Putrajaya, Malaysia (May 17-18, 2016)
Responding to a formal request from the Universiti Utara Malaysia (UUM) that leads a network of six universities for a research on disaster risk reduction, with special emphasis on flood management, the International Recovery Platform/Asian Disaster Reduction Center (IRP/ADRC) facilitated a two-day orientation workshop on Pre-Disaster Recovery Planning (PDRP). The workshop was held on 17-18 May 2016 at the Systems and Network Department, UNITEN Campus, Putrajaya, Malaysia.
The academic network comprising the Universiti Utara Malaysia (UUM), the Universiti Teknologi Malaysia (UTM), the Universiti Teknologi Mara (UiTM), the Universiti Tenaga Nasional (UNITEN), the Universiti Sains Malaysia (USM), and the Universiti Sains Islam Malaysia (USIM) requested the orientation-workshop to: (i) gain greater understanding of build-back-better through pre-disaster recovery planning for flood as well as the possibility of integrating this concept in the academic courses; (ii) enhance the capacities of faculty members to train other lecturers, students, and practitioners on build back better through pre-disaster recovery planning, and (iii) explore the application of PDRP to achieve a more effective flood management.
About 35 academic professors, lecturers, and officials from the National Government participated the workshop - including representation from all members of the academic network, the Malaysia Civil Defence Department (JPAM), the Ministry of Education (KPM), Fire and Rescue Department (JBP), District of Kemaman, and Mercy Malaysia. Two keynote speeches were delivered to set the tone of the workshop. The first speech was delivered by Mr. Rosman Roslan, District of Officer of Kemaman, Terengganu, highlighting the district's initiative on pre-disaster recovery planning for flood. In particular, the district officer described how Kemaman facilitated the pre-arrangements with hotels and hospitals in case of floods. The second speech was delivered by Mr. Saiful Effendi of the Ministry of Education, where he described the proposed guidelines on disaster risk reduction for public schools. The group exercises of participants came up with two outputs. One was a checklist for pre-disaster recovery planning for Malaysia and the other was a set of strategies and actions for livelihoods recovery.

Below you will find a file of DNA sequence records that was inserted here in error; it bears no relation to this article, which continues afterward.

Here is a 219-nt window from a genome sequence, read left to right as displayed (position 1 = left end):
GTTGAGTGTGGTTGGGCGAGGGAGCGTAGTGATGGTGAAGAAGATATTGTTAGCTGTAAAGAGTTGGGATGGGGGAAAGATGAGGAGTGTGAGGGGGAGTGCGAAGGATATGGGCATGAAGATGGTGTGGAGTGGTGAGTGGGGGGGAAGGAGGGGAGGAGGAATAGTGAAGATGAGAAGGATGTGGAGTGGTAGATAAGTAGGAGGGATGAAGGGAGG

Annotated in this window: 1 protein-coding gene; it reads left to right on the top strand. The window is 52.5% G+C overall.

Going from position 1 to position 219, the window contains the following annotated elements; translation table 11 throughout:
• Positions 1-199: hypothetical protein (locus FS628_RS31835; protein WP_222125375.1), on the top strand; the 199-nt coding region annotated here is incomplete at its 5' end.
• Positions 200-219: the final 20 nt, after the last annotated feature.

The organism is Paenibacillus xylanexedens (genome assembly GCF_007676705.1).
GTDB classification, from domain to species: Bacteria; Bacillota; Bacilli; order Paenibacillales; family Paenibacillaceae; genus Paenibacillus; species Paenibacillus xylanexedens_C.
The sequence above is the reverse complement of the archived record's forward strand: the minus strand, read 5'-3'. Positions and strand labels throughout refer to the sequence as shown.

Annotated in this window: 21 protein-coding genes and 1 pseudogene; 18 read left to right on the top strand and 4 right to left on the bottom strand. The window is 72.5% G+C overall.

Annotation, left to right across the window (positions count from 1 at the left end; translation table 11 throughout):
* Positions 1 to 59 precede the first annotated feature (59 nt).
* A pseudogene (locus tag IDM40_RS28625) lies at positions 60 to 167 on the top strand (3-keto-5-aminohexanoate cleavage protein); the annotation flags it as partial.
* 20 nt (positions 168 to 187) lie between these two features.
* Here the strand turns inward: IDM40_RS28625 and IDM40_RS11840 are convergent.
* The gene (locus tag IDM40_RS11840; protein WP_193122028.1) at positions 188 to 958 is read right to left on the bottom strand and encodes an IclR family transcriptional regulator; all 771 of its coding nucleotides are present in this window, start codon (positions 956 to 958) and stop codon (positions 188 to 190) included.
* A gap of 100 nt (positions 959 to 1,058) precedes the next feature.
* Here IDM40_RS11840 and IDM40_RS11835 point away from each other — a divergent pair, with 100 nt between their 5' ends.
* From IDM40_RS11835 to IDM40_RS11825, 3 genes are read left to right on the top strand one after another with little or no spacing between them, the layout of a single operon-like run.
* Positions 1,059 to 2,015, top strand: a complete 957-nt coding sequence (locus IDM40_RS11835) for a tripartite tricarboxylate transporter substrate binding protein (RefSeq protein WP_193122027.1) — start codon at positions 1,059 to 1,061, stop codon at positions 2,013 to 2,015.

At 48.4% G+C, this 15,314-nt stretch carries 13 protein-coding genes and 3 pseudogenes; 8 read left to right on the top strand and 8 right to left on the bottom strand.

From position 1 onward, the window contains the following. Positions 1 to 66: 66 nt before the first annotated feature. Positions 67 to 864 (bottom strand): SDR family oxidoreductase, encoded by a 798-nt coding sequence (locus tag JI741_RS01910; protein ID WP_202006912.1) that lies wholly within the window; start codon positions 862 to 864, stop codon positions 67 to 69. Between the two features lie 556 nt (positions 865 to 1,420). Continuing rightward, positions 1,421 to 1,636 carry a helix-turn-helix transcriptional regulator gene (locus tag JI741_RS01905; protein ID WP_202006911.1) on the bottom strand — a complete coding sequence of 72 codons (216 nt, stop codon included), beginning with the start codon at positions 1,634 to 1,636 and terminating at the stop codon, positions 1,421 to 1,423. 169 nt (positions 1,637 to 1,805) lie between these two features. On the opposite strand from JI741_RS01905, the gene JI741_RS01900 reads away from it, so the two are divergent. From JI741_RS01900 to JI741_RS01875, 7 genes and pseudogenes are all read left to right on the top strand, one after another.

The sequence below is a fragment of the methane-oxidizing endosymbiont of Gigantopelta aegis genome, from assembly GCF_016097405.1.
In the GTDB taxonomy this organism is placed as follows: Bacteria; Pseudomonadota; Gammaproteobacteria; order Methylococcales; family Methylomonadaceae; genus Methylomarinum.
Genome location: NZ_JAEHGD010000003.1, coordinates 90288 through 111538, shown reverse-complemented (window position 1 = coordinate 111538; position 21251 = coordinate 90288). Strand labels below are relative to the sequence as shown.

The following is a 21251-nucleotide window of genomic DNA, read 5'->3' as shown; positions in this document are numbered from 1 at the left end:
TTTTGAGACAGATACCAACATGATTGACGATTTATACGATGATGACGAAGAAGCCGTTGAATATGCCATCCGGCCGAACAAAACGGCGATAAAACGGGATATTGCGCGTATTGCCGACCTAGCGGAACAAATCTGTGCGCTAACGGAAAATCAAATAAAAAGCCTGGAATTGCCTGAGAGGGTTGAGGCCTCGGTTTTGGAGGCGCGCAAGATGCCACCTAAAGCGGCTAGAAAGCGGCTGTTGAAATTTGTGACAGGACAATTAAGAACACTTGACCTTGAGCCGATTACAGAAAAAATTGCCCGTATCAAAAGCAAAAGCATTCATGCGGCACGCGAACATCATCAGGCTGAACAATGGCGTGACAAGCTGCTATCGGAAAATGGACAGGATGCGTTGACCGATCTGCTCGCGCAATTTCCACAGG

As for the next steps, the participants agreed to continue the discussions, either physically or virtually. Among the recommended follow-up actions were: (i) documentation of Kemaman flood recovery case and share the report to IRP/ADRC; (ii) review the IRP/ADRC materials on pre-disaster recovery planning and proposed possible module/syllabus for inclusion in academic course; and (iii) production of knowledge products on disaster recovery for flood, including handbooks designed for practitioners and policymakers. The academic network for flood management research in Malaysia is closely working with the Majlis Keselamatan Negara (National Security Council), the Meteorological Department and Department of Irrigation and Drainage (DID), the Kemaman Land and District Office, and the Ministry of Higher Education.